Under the particular circumstances of this study, in which the interviewer was in a specialized center for the treatment of asthma and asked the patient whether he had ever had an asthma attack, we realized that negative responses from asthma patients did not always mean that these patients did not know or did not accept the disease, but that they understood two different points in time exemplified by two different reactions: "I have asthma today but I did not have it before" or "I have asthma today, but I used to have bronchitis".

One of the most widely compared pieces of data in multicenter studies, including studies of adults, is that regarding the question related to recent wheezing. There is an equivalent question in the European Community Respiratory Health Survey and in the questionnaire of the multicenter study for the investigation of the prevalence of chronic obstructive pulmonary disease in the main metropolitan areas in Latin America (Latin American Pulmonary Obstruction Investigation Project).(14) We highlight the high sensitivity (93%) and specificity (100%) found for this question in the study population. Although the sample was not representative, we share the understanding that epidemiological studies on asthma should mainly compare the prevalence of asthma among population groups, using standardized methods, rather than seeking to estimate the "true prevalence of asthma".(11)

We found few previous studies that used the asthma module of the ISAAC questionnaire (either partially, in its entirety or adapted) for adults.(15-18)
The fact that the questionnaire had already been translated into Portuguese, and that the information brought to light through its use was equivalent to that of the European Community Respiratory Health Survey justified our decision to use this instrument. By comparing our results to those of the validation study conducted by Solé et al. (1998), we observed similar sensitivity and specificity for the proposed method. However, there was no adequate consensus among the specialists since agreement among those specialists was less than 70% for nine of the thirteen items under study. Regarding question 3b (related to having had 1 to 3 wheezing attacks in the last year), the decision of the study team to assign a higher score was based on the understanding that, for the diagnosis of asthma, a wheezing attack within the last year is more important, regardless of the number of attacks, which could be important for estimating asthma severity.(4) As for question 4a (related to sleep disturbance caused by wheezing), the study team decided that the absence of this piece of data would have no effect on the identification of asthma patients, and we therefore assigned a score of zero to this question.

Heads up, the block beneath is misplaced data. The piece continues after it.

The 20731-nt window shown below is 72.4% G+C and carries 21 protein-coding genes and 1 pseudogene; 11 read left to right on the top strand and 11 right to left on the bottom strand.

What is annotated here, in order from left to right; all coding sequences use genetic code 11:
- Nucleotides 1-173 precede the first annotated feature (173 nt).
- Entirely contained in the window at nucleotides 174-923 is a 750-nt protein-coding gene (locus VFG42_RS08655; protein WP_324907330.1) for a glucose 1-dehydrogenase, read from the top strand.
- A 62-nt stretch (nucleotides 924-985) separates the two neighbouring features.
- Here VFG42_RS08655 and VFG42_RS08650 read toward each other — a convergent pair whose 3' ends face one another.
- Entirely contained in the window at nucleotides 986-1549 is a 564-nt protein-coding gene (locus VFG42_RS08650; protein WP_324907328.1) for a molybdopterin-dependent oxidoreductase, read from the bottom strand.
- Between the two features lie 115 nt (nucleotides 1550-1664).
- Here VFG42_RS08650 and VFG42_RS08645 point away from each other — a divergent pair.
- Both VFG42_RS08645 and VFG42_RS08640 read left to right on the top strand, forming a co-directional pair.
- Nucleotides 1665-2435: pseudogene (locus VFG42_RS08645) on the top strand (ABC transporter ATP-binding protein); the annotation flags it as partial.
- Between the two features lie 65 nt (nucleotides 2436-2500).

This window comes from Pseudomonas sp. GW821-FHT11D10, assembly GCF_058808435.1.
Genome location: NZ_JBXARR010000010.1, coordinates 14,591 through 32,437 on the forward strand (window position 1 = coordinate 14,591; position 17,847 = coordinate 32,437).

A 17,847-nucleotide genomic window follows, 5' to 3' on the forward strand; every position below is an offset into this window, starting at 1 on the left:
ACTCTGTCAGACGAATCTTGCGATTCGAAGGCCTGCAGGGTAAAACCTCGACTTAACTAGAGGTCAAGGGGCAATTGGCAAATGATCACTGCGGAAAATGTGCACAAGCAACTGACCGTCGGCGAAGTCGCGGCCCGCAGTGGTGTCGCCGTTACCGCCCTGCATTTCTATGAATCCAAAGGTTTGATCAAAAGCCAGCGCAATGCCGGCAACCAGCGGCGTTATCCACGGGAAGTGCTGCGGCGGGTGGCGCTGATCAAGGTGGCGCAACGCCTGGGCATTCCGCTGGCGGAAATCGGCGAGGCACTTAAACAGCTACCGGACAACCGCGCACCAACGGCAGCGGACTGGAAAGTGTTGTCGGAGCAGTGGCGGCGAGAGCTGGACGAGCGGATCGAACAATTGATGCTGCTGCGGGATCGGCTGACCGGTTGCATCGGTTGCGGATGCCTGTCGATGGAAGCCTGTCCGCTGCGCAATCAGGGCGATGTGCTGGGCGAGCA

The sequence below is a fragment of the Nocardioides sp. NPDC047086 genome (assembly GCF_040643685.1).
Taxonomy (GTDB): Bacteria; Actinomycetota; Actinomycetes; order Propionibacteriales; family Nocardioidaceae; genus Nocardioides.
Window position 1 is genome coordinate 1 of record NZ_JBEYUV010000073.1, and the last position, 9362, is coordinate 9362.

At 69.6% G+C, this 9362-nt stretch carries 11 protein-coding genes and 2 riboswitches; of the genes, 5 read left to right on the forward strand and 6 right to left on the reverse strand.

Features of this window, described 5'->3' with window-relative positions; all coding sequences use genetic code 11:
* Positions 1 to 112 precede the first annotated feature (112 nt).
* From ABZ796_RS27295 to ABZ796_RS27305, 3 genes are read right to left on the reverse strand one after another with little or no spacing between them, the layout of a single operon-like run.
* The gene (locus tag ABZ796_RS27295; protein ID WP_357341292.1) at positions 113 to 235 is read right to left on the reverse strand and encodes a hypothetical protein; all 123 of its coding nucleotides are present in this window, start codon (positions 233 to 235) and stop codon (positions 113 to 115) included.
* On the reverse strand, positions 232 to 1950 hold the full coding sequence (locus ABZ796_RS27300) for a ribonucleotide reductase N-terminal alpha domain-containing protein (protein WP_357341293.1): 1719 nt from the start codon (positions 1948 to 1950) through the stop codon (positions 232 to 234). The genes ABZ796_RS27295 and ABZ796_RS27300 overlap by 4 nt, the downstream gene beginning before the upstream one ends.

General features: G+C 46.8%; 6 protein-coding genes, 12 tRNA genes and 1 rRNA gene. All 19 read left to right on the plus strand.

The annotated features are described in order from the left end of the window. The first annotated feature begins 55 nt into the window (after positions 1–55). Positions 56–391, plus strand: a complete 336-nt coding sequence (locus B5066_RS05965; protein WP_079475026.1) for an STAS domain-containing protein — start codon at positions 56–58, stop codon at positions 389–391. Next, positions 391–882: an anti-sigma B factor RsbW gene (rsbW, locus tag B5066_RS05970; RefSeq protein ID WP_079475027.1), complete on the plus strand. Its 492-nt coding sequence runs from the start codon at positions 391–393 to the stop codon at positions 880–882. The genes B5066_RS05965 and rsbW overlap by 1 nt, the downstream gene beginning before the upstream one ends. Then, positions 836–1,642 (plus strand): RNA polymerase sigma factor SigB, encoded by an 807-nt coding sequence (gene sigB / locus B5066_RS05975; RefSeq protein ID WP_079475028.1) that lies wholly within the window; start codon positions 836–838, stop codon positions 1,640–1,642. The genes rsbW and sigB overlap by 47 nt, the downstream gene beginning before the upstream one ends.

A possible memory and seasonality bias, as well as a bias caused by disease control interfering with the questionnaire responses, is illustrated by the observations made in the second interview of a patient with mild persistent symptoms. During the first interview, carried out in March, the patient denied having experienced wheezing within the last 12 months.

However, in the second interview, carried out almost 2 months later, coinciding with the period of lower temperatures, the patient reported having had a wheezing attack the day before the interview. Several interviewed patients had been treated as outpatients for more than a year, which might have resulted in the absence of symptoms in the last twelve months and, consequently, in the reduction of the total score. This was especially true among patients diagnosed with intermittent or mild persistent asthma at the time of their admission as outpatients.